- Associated Press - Wednesday, January 29, 2020

AUGUSTA, Maine (AP) - A national policy group recommended Maine invest more in community-based services in an effort to reduce the number of incarcerated minors.

The Center for Children’s Law and Policy hired by the Maine Department of Corrections found in a survey that more than half of detained youth were held because the state lacked the proper programs and services, the Portland Press Herald reported Tuesday.

“The under-investment … has left us with fewer options than we need,” Mark Soler, executive director of the Washington, D.C.-based policy group. “Kids are waiting and being incarcerated for long periods of time because the right non-secure programs and services are not available. That’s a problem.”

The preliminary findings of the study detailed that just under half of detained youth in Maine had not committed crimes against another person, and 53% were incarcerated because the state lacked alternative places to house them safely.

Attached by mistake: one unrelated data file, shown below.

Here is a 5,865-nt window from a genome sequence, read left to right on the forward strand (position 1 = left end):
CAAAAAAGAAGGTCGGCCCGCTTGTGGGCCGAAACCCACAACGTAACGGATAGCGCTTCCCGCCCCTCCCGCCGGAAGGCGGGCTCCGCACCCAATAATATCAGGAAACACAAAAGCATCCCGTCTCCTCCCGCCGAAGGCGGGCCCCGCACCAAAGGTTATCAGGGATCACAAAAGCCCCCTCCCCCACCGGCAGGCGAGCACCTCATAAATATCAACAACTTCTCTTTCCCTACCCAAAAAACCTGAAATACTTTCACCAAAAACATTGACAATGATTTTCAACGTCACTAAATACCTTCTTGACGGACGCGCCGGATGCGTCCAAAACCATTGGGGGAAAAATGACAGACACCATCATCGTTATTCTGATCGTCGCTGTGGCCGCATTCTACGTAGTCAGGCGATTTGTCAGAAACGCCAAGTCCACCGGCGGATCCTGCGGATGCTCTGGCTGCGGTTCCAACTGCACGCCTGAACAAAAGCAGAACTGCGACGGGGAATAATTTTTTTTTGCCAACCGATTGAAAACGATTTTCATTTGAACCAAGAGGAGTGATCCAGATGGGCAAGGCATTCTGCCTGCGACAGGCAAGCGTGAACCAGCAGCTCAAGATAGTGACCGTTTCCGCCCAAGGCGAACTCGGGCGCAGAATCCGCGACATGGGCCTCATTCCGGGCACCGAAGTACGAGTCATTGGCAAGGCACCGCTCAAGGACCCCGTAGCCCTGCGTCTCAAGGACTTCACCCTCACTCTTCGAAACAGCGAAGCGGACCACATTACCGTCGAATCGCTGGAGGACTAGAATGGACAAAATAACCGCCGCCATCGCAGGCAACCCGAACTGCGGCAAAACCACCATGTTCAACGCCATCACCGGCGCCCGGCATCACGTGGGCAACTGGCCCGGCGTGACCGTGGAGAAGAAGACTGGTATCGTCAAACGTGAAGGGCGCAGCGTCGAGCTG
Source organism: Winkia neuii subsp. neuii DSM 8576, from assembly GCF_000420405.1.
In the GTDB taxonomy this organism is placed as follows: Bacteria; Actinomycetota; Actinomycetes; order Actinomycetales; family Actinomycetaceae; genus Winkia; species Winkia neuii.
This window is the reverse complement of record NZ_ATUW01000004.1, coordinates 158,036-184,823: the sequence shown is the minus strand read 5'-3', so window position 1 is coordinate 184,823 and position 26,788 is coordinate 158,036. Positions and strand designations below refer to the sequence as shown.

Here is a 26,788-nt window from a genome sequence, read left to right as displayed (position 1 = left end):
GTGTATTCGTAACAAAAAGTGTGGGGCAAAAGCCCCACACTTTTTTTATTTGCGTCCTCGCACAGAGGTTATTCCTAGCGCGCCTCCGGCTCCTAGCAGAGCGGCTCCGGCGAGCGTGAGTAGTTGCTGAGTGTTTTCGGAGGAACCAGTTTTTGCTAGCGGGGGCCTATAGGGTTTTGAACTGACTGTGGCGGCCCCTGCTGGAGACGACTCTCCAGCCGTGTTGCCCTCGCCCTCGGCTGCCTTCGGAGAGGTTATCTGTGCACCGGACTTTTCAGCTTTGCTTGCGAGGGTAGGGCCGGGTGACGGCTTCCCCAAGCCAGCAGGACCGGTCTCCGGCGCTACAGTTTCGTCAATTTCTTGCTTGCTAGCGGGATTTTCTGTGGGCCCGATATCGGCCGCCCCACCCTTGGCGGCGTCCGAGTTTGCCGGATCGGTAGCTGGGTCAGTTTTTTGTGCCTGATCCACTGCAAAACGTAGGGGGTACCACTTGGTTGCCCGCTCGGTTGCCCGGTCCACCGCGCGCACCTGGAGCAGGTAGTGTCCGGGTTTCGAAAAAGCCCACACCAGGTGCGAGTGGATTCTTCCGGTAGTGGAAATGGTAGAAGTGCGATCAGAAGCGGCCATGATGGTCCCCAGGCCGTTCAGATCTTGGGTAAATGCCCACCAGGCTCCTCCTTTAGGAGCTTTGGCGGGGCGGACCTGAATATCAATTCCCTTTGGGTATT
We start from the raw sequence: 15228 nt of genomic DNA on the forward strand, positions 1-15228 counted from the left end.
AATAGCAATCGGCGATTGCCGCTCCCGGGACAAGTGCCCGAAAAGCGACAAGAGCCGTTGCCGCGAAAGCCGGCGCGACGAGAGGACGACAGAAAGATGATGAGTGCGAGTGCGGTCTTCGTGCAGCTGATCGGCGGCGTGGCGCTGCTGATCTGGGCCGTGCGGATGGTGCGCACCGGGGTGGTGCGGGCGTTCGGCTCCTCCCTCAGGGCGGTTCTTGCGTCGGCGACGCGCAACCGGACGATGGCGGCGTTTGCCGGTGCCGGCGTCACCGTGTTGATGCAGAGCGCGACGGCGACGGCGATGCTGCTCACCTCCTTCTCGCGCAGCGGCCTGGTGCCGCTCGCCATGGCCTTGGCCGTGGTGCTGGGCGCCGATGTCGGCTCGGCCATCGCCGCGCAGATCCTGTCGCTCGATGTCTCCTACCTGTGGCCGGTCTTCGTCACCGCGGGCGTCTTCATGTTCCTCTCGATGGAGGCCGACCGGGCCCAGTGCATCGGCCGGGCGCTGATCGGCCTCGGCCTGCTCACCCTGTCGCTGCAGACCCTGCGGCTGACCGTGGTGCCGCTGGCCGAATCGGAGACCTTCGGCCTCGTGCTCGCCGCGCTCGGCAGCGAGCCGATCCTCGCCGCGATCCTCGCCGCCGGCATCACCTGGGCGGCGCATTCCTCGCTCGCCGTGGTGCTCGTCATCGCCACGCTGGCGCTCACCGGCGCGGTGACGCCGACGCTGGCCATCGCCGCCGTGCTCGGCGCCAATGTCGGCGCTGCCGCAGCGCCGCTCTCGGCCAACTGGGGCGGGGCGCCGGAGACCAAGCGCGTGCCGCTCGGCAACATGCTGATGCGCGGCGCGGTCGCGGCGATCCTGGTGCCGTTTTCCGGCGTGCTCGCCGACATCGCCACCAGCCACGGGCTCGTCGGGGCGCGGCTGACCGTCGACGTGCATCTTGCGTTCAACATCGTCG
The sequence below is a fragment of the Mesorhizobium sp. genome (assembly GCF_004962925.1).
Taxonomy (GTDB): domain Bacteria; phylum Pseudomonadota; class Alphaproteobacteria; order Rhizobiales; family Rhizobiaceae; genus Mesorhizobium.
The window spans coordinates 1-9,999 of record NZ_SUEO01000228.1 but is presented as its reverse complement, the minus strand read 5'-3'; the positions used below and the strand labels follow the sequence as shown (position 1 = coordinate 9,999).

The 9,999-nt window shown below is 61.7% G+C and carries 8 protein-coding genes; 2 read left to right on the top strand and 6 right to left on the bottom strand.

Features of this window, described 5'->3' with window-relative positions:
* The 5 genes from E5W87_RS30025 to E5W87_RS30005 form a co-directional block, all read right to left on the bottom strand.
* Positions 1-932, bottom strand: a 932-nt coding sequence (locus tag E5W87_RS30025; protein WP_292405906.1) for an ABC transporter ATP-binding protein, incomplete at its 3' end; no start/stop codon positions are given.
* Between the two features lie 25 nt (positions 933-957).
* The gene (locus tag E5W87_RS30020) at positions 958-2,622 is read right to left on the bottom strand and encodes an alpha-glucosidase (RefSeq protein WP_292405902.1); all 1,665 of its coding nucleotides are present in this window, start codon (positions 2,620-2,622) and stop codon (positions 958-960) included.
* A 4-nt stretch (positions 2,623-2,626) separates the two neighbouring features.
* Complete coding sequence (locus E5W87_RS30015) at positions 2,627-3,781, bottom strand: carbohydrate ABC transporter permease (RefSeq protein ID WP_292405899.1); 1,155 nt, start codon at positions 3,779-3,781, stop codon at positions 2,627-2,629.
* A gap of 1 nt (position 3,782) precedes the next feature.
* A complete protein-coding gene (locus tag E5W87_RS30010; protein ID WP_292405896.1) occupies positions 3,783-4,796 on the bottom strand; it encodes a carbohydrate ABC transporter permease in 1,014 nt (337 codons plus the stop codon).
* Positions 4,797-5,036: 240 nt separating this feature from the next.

The findings were presented by Soler and his team to roughly 30 members of the Juvenile Justice System Assessment and Reinvestment Task Force that began meeting last year.

The center is expected to submit its final report in February, and the recommendations are expected to lay the groundwork for widespread reform proposals to the state’s juvenile justice system.

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